“Golu Hadawatha”, the first of these three films, was like that. Which is probably why and how Bogoda was the perfect Sugath. I remember someone once remarking to me that Bogoda paled in comparison to Dhammi, that he was unreceptive and hence didn’t expand his character as he should have. But then that was Sugath (and Bogoda). He didn’t need to expand. He was the quintessential spurned lover, and like all quintessential figures he didn’t really need complexity.

On the other hand, to say that Bogoda was unreceptive is to miss out on the range of emotion he displayed there. Optimistic and dreamy one moment, brooding and moody the next, he was the best foil to Dhammi’s character, the more volatile of the two lovers and definitely the more unstable as well. His performance, his shifts of mood and gesture, all depend on hers, and for this reason perhaps, he was quite receptive to her character. To watch his reaction at seeing her with another man in that meticulously edited sequence by the carousel in the school carnival, for instance, is to appreciate an actor who could express emotion without betraying it on his face, who hid his more intense feelings under a cloud that hid them well until the last minute.

“Golu Hadawatha” was the stuff that adolescent dreams of love were made of here (there were those who called it a puerile novel, and not for nothing), and in its film adaptation Lester James Peries achieved his first real commercial success. Like “Nidhanaya” it was based on the relationship between a man and a woman. Like “Nidhanaya” it starts out with a reserved lover who gets enamoured of a woman he never really noticed until she inadvertently attracts his attention. Unlike “Nidhanaya”, though, the protagonist of “Golu Hadawatha” subsumes his entire character for that woman. Bogoda became convincing on this count.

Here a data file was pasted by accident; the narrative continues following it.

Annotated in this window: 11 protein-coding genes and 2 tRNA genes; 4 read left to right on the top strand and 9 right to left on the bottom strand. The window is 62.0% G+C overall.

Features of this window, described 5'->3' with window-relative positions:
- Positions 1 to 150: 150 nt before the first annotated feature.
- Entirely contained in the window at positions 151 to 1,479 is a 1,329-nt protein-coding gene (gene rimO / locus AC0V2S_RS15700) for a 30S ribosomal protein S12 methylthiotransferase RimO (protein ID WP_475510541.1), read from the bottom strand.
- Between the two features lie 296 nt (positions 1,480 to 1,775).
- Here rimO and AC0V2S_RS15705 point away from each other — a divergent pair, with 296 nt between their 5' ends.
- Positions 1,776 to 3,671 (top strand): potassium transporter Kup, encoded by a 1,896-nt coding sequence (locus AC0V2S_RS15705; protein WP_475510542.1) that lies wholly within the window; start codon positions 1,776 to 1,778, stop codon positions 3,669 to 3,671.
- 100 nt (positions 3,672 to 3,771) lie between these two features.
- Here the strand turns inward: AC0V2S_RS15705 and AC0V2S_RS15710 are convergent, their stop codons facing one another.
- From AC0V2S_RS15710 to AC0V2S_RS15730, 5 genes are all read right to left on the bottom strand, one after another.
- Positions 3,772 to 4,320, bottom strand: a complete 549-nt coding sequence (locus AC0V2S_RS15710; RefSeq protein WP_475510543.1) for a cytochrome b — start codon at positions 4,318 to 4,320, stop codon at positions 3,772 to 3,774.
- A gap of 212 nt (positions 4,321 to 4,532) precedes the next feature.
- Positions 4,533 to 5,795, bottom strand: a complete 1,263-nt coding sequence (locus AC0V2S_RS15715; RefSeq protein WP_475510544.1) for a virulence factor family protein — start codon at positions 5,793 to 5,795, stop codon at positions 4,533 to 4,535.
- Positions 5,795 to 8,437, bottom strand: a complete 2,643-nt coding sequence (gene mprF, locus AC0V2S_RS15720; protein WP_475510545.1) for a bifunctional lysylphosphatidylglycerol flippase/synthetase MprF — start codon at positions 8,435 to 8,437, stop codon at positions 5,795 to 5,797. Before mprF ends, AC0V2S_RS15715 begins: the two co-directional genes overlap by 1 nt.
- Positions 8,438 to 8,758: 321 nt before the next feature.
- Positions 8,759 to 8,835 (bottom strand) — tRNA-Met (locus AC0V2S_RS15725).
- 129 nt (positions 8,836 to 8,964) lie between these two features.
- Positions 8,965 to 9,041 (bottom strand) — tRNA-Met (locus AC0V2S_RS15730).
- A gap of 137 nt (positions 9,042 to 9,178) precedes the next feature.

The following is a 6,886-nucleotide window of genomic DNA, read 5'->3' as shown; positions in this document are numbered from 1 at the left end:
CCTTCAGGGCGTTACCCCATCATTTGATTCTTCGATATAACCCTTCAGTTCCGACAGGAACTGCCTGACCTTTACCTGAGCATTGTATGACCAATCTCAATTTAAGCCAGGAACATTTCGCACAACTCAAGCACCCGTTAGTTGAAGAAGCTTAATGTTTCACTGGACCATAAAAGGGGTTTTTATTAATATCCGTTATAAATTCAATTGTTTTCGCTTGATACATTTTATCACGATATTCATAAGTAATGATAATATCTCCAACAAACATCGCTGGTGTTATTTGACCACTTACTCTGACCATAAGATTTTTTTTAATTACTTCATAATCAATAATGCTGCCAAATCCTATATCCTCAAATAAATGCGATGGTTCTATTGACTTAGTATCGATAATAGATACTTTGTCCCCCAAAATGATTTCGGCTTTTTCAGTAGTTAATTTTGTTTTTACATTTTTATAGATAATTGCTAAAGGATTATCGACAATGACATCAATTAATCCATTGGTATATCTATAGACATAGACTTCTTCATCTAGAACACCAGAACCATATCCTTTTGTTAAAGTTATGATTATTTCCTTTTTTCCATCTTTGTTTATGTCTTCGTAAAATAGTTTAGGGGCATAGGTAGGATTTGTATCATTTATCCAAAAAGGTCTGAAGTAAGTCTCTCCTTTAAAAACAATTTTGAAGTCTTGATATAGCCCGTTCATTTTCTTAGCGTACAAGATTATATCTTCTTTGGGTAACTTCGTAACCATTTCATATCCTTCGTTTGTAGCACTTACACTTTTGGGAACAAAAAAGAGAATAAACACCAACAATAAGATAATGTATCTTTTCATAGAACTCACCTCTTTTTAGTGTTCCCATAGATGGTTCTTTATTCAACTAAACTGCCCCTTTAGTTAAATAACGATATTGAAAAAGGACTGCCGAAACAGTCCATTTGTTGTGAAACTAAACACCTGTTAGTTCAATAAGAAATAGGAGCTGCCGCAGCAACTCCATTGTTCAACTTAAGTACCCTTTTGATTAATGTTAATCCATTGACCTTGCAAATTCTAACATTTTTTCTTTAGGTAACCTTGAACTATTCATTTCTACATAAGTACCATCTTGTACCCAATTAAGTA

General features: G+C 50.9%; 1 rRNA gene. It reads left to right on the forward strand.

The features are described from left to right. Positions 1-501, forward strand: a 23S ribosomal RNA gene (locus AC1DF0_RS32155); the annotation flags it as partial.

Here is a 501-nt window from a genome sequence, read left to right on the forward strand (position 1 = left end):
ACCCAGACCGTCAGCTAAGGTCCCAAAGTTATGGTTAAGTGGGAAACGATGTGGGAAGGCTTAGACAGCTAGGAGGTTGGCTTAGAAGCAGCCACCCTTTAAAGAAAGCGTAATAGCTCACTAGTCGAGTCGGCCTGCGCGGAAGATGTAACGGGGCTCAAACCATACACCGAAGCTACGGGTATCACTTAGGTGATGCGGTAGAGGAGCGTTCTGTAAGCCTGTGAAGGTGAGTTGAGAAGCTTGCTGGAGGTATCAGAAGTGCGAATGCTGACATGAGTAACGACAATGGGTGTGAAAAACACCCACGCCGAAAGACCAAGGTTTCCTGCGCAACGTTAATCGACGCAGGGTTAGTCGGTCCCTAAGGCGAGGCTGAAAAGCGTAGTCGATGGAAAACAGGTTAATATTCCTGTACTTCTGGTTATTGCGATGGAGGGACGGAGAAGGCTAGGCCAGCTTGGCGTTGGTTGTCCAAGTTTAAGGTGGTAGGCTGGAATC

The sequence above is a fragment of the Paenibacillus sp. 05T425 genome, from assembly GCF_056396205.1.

The man left us two years ago. Seems like yesterday. He didn’t win his audience with looks. He didn’t need to. He left us long after he left his career but he lived with us every time we saw him onscreen. That’s not rare among actors, but not common either. A pity he left us so soon.